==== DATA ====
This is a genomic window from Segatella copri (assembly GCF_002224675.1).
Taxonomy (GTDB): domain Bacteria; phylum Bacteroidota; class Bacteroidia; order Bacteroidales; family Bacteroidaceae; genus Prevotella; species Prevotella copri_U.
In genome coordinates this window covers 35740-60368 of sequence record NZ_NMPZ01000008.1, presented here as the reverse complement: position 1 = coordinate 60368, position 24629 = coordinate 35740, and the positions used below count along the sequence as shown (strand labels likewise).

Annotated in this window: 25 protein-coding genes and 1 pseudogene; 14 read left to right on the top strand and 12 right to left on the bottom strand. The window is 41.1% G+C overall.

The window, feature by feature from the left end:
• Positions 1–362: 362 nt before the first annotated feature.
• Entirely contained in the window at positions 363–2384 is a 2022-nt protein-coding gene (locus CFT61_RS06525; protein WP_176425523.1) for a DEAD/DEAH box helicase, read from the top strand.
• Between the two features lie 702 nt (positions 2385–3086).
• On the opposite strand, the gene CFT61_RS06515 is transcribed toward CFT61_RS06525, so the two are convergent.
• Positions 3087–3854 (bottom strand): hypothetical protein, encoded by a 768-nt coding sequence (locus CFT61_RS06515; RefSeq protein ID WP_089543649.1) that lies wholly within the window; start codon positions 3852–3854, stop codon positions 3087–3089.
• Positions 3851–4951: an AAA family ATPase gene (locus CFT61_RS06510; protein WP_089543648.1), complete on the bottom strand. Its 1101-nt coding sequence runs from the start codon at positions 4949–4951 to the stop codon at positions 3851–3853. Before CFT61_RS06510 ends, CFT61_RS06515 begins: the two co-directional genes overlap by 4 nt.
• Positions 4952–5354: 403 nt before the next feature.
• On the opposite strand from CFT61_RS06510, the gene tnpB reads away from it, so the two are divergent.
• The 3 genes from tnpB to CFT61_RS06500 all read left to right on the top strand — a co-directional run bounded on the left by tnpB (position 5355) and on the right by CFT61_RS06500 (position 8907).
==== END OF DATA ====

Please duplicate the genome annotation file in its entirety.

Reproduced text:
This is a genomic window from Segatella copri (assembly GCF_002224675.1).
Taxonomy (GTDB): domain Bacteria; phylum Bacteroidota; class Bacteroidia; order Bacteroidales; family Bacteroidaceae; genus Prevotella; species Prevotella copri_U.
In genome coordinates this window covers 35740-60368 of sequence record NZ_NMPZ01000008.1, presented here as the reverse complement: position 1 = coordinate 60368, position 24629 = coordinate 35740, and the positions used below count along the sequence as shown (strand labels likewise).

Annotated in this window: 25 protein-coding genes and 1 pseudogene; 14 read left to right on the top strand and 12 right to left on the bottom strand. The window is 41.1% G+C overall.

The window, feature by feature from the left end:
• Positions 1–362: 362 nt before the first annotated feature.
• Entirely contained in the window at positions 363–2384 is a 2022-nt protein-coding gene (locus CFT61_RS06525; protein WP_176425523.1) for a DEAD/DEAH box helicase, read from the top strand.
• Between the two features lie 702 nt (positions 2385–3086).
• On the opposite strand, the gene CFT61_RS06515 is transcribed toward CFT61_RS06525, so the two are convergent.
• Positions 3087–3854 (bottom strand): hypothetical protein, encoded by a 768-nt coding sequence (locus CFT61_RS06515; RefSeq protein ID WP_089543649.1) that lies wholly within the window; start codon positions 3852–3854, stop codon positions 3087–3089.
• Positions 3851–4951: an AAA family ATPase gene (locus CFT61_RS06510; protein WP_089543648.1), complete on the bottom strand. Its 1101-nt coding sequence runs from the start codon at positions 4949–4951 to the stop codon at positions 3851–3853. Before CFT61_RS06510 ends, CFT61_RS06515 begins: the two co-directional genes overlap by 4 nt.
• Positions 4952–5354: 403 nt before the next feature.
• On the opposite strand from CFT61_RS06510, the gene tnpB reads away from it, so the two are divergent.
• The 3 genes from tnpB to CFT61_RS06500 all read left to right on the top strand — a co-directional run bounded on the left by tnpB (position 5355) and on the right by CFT61_RS06500 (position 8907).